08/06/2013 04:07 pm ET Updated Dec 06, 2017

Gender Parity in Musical Theater Starts at the Concert Level

A group of emerging musical theater writers present their songs in concert. It sounds like a typical night on the New York City musical theater scene but for one notable difference: The writers are all women, the performers are all women, the music director is a woman and the producers are both women. In fact, the only men involved are collaborators of two of the featured writers. The concert, An Evening Celebrating Female Composers: A Concert to Promote Gender Parity, produced by Sparkification Productions on July 15, also differed in another aspect: It aimed not only to feature women composers but to help nurture them.

I was fortunate to be one of the concert's featured writers along with Jennifer Lucy Cook, Kathryn Hathaway, Janine McGuire, Julia Meinwald, Nicky Phillips and Sarah M. Underwood. We all had the opportunity to present two songs to a sold-out crowd, each sung by a popular Broadway performer cast by the producers and musical director. Tickets sold out more than week in advance, and as I arrived early for the concert I saw fans lined up down the block for the best seats. My work has been featured in concerts before, all well-produced and great opportunities, but this was a new experience.

The performers, singers, and musical director of
An Evening Celebrating Female Composers. Photo by Monica Simoes.

Of course, the line was not for me. It was for the performers, which included Alice Ripley, Rachel Bay Jones, Lesli Margherita, Betsy Wolfe, Kirsten Scott, Caissie Levy, Erin Davie, and the two who sang my songs, Sierra Boggess and Christiane Noll, all performers with substantial Broadway credits and many with sizable followings. Some might think that having these singers made the concert more about the performers than about the writers, but having someone at that level sing an emerging writer's work can be more beneficial than an evening solely focused on the writers.

Mary-Mitchell Campbell, the concert's musical director, agreed. "It's important for writers to have the process of seeing seasoned professionals perform their work," she said in an email after the concert. "It helps them develop as a writer and experience the process that happens when they pass [their work] off to someone who doesn't have a personal connection to them."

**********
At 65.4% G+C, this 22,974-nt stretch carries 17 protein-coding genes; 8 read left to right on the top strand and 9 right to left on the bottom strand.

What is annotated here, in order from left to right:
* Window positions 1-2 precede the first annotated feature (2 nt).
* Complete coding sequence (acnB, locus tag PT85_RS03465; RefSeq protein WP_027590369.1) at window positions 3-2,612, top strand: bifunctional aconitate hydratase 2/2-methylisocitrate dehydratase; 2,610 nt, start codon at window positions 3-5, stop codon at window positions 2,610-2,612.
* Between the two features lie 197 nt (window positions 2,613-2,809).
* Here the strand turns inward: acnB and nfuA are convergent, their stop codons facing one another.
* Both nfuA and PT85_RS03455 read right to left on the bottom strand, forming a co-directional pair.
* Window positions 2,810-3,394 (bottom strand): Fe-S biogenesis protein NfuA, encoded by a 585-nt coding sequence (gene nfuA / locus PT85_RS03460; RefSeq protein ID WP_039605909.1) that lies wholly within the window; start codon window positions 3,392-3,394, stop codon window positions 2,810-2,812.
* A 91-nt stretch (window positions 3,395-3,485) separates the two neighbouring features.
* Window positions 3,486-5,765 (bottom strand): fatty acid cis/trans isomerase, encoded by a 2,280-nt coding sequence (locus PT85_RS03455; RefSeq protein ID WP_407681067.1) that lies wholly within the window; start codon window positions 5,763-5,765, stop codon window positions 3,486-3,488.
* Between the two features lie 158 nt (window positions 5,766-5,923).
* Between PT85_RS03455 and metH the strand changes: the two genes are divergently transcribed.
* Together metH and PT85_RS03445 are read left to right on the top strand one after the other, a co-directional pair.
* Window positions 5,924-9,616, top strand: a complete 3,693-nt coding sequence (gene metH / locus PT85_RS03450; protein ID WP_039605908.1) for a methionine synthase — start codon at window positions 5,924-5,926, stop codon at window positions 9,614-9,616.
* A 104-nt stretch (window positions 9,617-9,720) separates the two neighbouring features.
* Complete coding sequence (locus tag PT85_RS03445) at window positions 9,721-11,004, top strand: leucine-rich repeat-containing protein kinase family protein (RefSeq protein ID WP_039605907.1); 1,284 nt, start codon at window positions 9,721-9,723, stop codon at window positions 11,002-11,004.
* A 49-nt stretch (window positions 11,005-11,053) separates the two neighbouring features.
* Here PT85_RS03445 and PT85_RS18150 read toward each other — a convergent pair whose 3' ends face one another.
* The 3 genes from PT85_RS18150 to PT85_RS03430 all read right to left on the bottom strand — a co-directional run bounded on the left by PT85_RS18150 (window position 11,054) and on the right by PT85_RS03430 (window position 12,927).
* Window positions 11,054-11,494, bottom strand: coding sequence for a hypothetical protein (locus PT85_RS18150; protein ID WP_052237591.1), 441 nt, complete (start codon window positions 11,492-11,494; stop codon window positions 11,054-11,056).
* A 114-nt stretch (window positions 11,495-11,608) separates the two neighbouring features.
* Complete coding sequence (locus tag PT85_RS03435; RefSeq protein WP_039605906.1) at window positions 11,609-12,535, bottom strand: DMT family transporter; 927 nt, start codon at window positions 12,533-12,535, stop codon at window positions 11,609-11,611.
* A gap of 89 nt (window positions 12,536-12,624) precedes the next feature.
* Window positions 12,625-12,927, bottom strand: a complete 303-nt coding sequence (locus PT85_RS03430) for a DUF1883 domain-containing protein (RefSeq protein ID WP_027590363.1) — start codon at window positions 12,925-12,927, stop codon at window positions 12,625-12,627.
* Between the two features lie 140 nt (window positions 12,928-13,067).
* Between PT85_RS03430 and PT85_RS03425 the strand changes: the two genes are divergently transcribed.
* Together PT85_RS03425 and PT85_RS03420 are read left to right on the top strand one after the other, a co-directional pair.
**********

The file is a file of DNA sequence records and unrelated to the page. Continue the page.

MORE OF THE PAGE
Having these performers involved also meant that the audience was not just composed of writers' friends and families and those rare but wonderful people who seek out new musical theater writers. The concert exposed a much broader fan base to songs they normally would not have heard, and this fan base multiplies in the form of audio clips on Tumblr and the proliferation of the official YouTube videos. When a singer retweeted the YouTube clip of one of the songs, it shot up to 300 views in one day.

"Poet in Hollywood" Music and Lyrics by Kathryn Hathaway, Performed by Betsy Wolfe
From An Evening Celebrating Emerging Female Composers

A few concerts this past month featured women songwriters: A concert at the New York Music Festival titled Music Box: An Evening of Lady Composers and a late night show at 54 Below, Binders Full of Women's Songs: A Celebration of Women Musical Theatre Writers. The latter was headlined by Gretchen Cryer and Nancy Ford, whose 1978 off-Broadway musical I'm Getting My Act Together and Taking It on the Road enjoyed an acclaimed revival at Encores! Off-Center series last week. There has been much talk in the theater community in recent years about the lack of women writers, but the discussion has mostly centered on playwrights. Musical theater writers also face gender parity issues, and more needs to be done to correct the imbalance.

For example, the number of female musical theater writers with Tony-eligible shows on Broadway last season: three, with one woman, Amanda Green, writing for two different shows. This number means that out of the 19 writers of eight eligible musicals, only 16 percent of those writers were women. Women also write musicals that have off-Broadway, off-off-Broadway, and regional productions, but Broadway provides the most exposure.

"The Decay" Music by Jeffery Dennis Smith and Lyrics by Shoshana Greenberg, Performed by Christiane Noll, From An Evening Celebrating Emerging Female Composers

The lack of women at the top of the musical theater writing industry shows why it's important for companies and organizations not only to have these concerts but to invest in these writers' futures so that down the line gender parity exists in all areas of theater writing. And Broadway performers want to help. Tony-winner Alice Ripley signed on to do the Sparkification Emerging Female Composers concert immediately. "Diving into an unknown melody in order to make it my own is one of my favorite things to do," Ripley said in an email after the concert. "So I said yes right away when I was asked to participate.... The entire evening was a delight due to the high concentration of positive, supportive and wickedly talented women revealing their souls without shame."